U.S. Vice President Mike Pence pledged to help eliminate obstacles to Kosovo becoming a full member of NATO, Kosovo President Hashim Thaci said after meeting with Pence on August 2 at the end of his tour of Eastern Europe.
Thaci wrote on Facebook that the two leaders had a "very friendly and also constructive meeting" on the sidelines of an Adriatic Charter summit in Montenegro. He said he told Pence that Kosovo remains a U.S. ally "without compromise in fighting any form of extremism, radicalism, and terrorism."
Thaci added that "American leadership is irreplaceable for our Euro-Atlantic aspiration."
Pence also met on August 2 with Serbia's new Prime Minister Ana Brnabic, the first openly gay leader in the conservative country. Brnabic's office said she sought Pence's support for Serbia's bid to join the European Union and the two discussed regional stability and bilateral ties.
In an address at the summit, Pence urged Western Balkans leaders to strive to overcome their differences as they move to ally themselves with the EU and NATO.
"You belong to a new generation of Balkan leaders and this is a historic moment for progress in the Western Balkans," he said. "I urge you with great respect to make the most of this moment."
Earlier, Pence said the United States will continue to hold Russia “accountable for its actions” and pledged American support for countries of the region in their efforts to pursue a “European future."
“We must be resolute and uncompromising in the face of aggression from an unpredictable country that casts a shadow from the East,” Pence told a summit of the Adriatic Charter in Montenegro on August 2.
“Russia continues to seek to redraw international borders by force, and here in the Western Balkans Russia has worked to destabilize the region, undermine your democracies, and divide you from each other and from the rest of Europe,” Pence said.
“The United States of America rejects any attempt to use force, threats, or intimidation in this region or beyond,” he added. “The Western Balkans have the right to decide your own future.”
The gathering in Podgorica was attended by heads of states and governments of Albania, Bosnia-Herzegovina, Croatia, Kosovo, Macedonia, Montenegro, Serbia, and Slovenia.
Earlier on his Montenegrin trip, Pence said the future of the Western Balkans is “in the West." The visit is his final stop of an Eastern European tour aimed at reassuring U.S. allies in the region in the face of an emboldened Russia.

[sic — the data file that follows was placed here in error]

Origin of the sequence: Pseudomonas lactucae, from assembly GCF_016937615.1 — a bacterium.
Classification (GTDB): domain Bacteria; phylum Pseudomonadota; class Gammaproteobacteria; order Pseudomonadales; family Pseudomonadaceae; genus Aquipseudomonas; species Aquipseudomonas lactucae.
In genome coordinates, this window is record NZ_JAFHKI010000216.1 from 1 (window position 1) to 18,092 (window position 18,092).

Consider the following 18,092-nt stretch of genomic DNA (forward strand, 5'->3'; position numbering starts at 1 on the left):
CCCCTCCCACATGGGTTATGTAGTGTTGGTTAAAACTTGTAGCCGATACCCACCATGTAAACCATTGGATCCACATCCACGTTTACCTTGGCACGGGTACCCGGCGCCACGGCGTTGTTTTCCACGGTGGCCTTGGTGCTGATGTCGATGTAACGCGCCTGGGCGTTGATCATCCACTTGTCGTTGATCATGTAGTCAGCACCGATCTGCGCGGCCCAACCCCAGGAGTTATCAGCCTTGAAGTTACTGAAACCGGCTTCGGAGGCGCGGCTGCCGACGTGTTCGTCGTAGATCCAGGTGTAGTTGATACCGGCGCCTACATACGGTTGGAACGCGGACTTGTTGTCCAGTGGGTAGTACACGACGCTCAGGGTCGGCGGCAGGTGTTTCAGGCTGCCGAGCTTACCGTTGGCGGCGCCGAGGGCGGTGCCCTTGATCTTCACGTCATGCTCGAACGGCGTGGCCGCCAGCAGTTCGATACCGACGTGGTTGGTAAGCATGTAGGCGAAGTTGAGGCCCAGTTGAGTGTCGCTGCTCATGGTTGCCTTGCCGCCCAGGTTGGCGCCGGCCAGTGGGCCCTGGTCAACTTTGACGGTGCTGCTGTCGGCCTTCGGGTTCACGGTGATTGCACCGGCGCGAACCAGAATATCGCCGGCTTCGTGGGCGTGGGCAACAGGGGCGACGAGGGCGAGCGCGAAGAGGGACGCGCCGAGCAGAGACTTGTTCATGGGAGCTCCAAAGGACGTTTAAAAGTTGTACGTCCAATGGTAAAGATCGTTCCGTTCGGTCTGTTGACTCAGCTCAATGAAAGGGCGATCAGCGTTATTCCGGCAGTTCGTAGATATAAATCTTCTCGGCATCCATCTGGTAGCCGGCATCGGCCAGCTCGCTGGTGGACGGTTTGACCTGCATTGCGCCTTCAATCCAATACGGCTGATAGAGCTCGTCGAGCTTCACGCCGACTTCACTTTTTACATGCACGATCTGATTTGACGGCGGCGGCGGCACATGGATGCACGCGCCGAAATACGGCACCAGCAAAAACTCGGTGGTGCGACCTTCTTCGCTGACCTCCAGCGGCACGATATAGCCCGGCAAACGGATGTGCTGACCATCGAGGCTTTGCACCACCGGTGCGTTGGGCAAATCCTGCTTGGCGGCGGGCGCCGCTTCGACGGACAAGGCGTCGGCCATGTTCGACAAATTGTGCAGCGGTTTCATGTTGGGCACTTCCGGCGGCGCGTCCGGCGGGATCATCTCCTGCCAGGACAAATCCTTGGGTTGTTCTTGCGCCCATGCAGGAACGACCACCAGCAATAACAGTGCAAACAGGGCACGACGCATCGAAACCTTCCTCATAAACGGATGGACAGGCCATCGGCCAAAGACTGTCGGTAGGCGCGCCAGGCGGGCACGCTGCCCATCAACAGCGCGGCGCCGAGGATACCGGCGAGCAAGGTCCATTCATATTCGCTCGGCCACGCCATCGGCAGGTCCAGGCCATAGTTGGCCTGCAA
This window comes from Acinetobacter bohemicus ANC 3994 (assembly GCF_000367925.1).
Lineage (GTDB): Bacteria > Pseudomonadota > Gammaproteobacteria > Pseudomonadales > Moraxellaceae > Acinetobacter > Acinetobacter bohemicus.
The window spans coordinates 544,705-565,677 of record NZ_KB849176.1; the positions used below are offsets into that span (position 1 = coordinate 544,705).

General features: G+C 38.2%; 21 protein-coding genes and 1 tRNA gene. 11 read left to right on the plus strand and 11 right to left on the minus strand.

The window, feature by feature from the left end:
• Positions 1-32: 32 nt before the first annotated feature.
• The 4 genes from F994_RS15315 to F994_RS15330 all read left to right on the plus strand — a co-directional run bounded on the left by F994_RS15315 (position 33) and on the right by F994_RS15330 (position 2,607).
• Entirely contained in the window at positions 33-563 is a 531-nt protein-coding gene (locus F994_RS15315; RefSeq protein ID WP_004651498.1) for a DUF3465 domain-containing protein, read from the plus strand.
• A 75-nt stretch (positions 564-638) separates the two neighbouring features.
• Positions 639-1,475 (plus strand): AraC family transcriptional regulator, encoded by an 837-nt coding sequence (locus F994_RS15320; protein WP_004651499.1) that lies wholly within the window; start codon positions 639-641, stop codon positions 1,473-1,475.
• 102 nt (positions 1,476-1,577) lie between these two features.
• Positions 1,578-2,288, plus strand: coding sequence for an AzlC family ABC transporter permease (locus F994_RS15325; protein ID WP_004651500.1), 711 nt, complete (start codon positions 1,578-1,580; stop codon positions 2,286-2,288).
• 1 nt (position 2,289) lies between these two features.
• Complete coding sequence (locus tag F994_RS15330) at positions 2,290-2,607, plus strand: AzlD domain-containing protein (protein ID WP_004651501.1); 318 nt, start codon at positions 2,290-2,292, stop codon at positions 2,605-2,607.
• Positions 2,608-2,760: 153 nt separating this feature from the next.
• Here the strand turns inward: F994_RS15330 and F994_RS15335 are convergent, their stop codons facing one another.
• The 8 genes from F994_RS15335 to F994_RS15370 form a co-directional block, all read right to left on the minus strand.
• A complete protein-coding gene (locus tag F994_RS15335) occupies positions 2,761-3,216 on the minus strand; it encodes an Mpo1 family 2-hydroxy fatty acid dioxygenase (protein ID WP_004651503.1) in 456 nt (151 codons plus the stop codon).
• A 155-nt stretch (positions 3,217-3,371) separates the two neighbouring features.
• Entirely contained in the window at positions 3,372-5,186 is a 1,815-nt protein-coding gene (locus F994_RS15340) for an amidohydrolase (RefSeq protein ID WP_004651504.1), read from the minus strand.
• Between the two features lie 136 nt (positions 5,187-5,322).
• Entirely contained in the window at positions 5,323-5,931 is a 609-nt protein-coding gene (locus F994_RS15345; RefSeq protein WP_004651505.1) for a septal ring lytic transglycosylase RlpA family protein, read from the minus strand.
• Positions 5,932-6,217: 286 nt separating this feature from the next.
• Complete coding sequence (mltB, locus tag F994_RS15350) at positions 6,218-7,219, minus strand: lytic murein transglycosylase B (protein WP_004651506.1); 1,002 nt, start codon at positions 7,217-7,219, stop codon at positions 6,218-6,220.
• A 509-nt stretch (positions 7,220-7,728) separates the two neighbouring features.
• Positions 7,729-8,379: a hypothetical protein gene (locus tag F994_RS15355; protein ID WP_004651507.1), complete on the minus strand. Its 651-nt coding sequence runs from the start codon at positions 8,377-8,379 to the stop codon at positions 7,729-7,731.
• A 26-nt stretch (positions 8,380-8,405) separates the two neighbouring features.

"We truly believe the future of the Western Balkans is in the West," Pence said ahead of a summit with Montenegrin and regional leaders in Podgorica on August 2.
"We look forward to reaffirming the commitment of the United States to build the relationships that will strengthen the ties between the European community, the Western Balkans, and the United States of America," he told reporters.
He also called Montenegro’s accession to NATO in June a "historic achievement" for the country and "a sign of the strength of this country 10 years after its independence" from former Yugoslavia.
He was speaking alongside Montenegrin Prime Minister Dusko Markovic, who said the small Balkan nation had "irrevocably" tied itself with the West and its values when it joined NATO.
He said his country's ascension to NATO "will have a long-term positive effect and encourage our neighbors who are walking the same or a similar path."
Markovic added that countries of the Western Balkans should be proactive in shaping their future "rather than waiting for others to do it for us."
At a dinner with Montenegrin President Filip Vujanovic, Markovic, and other Montenegrin leaders on August 1, Pence said his trip to the nation of 620,000 is "testament to the fact that America has no small allies -- only strong allies."
"Your courage, particularly in the face of Russian pressure, inspires the world, and I commend you for it," he said.
Pence arrived in the tiny Balkan nation, NATO's newest member, after a visit to Georgia, where he denounced Russia's "aggression" and "occupation" of the Caucasus country's territory.
"America stands with Georgia," Pence said at a joint press conference with Prime Minister Giorgi Kvirikashvili.
The Kremlin recognized Georgia's breakaway regions of Abkhazia and South Ossetia as independent countries after fighting a five-day war against Tbilisi in 2008. Russia maintains thousands of troops in the two regions.
"The United States supports Georgia's sovereignty and territorial integrity within its internationally recognized borders," Pence said. "And under President Donald Trump, the United States of America will object to any claim at any time by any nation that undermines this enduring principle."
Pence also reiterated that the United States "strongly" supports the Caucasus country's aspirations to become a NATO member.
Georgian President Giorgi Margvelashvili said during a troop review with Pence at the Vaziani military air base outside Tbilisi that Russian troops remain deployed as occupiers in Abkhazia and South Ossetia where they are supporting separatist leaders.
"Some dozen kilometers away there are barb wire fences built and installed to prohibit citizens of my country from free movement," Margvelashvili said. "Just a few kilometers [from here], people are persecuted just because they are Georgians."